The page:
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Featured The Definition of Morality

Discussion in 'General Religious Debates' started by Israel Khan, Oct 22, 2020.

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  1. Israel Khan

    Israel Khan Well-Known Member

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    Hi there!

    So I am hoping there are posters out there who are chomping at the bit to get into a good old-fashioned RF scrap!

    I have just started reading a book called "Moral Tribes: Emotion, Reason and the Gap Between Us and Them" authored by Joshua Greene.

    It is a fascinating book with which I agree on much but also disagree with a bit too, especially with the idea of evolutionary morality since it is an idea that cannot really be examined, thus is unfalsifiable, and therefore the author is just throwing conjecture regarding how we evolved our morality.

    But that is besides the point of this thread.

    What I would really like to get everyone's thoughts on is his definition of morality below:

    "Morality is a set of psychological adaptations that allow otherwise selfish individuals to reap the benefits of cooperation."

    Do you agree or disagree with this definition? If not, then please explain your reasoning and what you think the actual definition is or should be?
     
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  2. ReluctantMathematician

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    It is far too brief to be correct.
     
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  3. Israel Khan

    Israel Khan Well-Known Member

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    What should be added?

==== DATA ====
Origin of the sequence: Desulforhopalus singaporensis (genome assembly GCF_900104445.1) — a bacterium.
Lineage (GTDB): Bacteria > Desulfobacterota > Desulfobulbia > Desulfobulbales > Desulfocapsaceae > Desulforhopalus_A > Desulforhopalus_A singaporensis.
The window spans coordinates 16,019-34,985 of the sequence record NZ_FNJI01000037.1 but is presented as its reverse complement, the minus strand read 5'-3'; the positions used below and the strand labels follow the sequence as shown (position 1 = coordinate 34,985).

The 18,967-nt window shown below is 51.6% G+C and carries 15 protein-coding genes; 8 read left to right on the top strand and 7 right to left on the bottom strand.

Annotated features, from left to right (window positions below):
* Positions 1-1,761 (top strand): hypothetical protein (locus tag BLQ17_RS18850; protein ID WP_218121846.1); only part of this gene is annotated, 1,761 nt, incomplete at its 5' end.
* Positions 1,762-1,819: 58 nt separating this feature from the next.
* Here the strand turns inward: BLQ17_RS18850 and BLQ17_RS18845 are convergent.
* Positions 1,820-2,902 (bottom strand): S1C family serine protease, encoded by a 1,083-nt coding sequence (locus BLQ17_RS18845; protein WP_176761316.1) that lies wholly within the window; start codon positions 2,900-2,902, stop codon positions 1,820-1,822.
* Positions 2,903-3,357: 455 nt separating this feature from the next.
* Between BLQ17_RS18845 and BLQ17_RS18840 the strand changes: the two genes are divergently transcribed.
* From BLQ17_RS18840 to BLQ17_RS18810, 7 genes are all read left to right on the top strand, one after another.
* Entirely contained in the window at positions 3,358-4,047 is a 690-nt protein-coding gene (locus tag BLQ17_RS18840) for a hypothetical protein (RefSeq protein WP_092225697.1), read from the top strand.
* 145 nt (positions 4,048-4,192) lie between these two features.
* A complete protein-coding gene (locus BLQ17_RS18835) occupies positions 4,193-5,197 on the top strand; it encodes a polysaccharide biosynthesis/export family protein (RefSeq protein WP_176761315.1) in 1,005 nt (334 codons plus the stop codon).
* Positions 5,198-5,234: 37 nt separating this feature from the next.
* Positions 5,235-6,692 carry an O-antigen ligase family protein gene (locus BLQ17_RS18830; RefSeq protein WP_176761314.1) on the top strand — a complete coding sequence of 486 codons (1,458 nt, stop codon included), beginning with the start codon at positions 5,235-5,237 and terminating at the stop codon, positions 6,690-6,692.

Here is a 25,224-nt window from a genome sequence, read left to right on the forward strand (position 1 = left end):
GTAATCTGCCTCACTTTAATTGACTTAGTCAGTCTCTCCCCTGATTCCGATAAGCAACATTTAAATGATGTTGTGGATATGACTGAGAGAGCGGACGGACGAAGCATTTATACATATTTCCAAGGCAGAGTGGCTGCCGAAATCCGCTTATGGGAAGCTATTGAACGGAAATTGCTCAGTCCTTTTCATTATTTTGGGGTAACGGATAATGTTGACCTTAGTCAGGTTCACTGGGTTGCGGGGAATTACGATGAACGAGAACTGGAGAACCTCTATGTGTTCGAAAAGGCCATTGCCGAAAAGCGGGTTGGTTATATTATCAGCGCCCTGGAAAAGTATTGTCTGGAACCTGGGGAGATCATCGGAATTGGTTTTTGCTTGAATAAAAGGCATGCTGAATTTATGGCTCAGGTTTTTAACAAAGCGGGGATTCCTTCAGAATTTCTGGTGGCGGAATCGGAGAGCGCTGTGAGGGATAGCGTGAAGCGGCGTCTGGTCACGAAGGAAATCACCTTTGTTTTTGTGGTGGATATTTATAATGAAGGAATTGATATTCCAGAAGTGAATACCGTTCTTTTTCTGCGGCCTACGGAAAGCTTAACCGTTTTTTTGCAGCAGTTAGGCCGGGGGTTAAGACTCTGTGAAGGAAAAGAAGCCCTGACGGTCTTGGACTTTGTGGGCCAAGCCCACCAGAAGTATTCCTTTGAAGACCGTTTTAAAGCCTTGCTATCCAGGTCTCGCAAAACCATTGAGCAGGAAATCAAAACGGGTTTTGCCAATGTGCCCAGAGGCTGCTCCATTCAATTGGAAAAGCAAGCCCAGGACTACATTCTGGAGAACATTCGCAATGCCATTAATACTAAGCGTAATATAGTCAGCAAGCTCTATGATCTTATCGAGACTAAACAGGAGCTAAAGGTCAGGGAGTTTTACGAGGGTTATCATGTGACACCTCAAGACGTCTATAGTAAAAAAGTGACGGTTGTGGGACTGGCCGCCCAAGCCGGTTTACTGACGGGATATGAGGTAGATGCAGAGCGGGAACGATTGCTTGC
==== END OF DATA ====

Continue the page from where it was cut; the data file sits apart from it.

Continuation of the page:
4. Secret Chief

    Secret Chief Meghalayan Ape

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    It's hard to have an opinion on it as it stands - what is the justification for the assertion that humans are basically selfish, only tweaked by apparent enlightened self-interest?
     
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  5. ReluctantMathematician

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    Why do you think morality is a single constant that you can just sum up with one sentence?

    Morality is likely a combination of many different variables some environmentally condition and some inherent structure, some more fluid aspects, and some more rigid aspects, and I not convinced that humans have a good idea of what that structure is. I have never heard a definition of morality that seemed complete, and such definitions mostly just guess at one facet of a multifaceted aspect of human nature.
     
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  6. Quintessence

    Quintessence Tale Weaver
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    This was my main problem with it as well. It downplays the fact that humans are social animals. It would be more accurate to say that all social animals - humans and otherwise - require some regulation of behavior for group cohesion. To label those behaviors as selfish/selfless is superfluous and unnecessary add-on.

    My other main problem with it is that by framing it as psychological adaptations it puts too much focus on the individual. Again, humans are social animals - regulation of behavior for social animals, while it has dimensions within individuals (psychological) is fundamentally collective (sociological).
     
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  7. The Hammer

    The Hammer Virtue, Piety, Study

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    Here is some more information on Evolutionary Morality. https://plato.stanford.edu/entries/morality-biology/
     
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  8. sun rise

    sun rise "This is the Hour of God"
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    There's an assumption of inherent selfishness. Another assumption is that this operates on the psychological level.

    The Evolutionary Benefits of Cooperation argues that cooperation is or can be an evolutionary advantage thus tying ordinary morality to evolution. This means that selfishness is not innate, for one thing. And it means that cooperation is adaptive. There are a gazillion papers and reports on such things on the internet.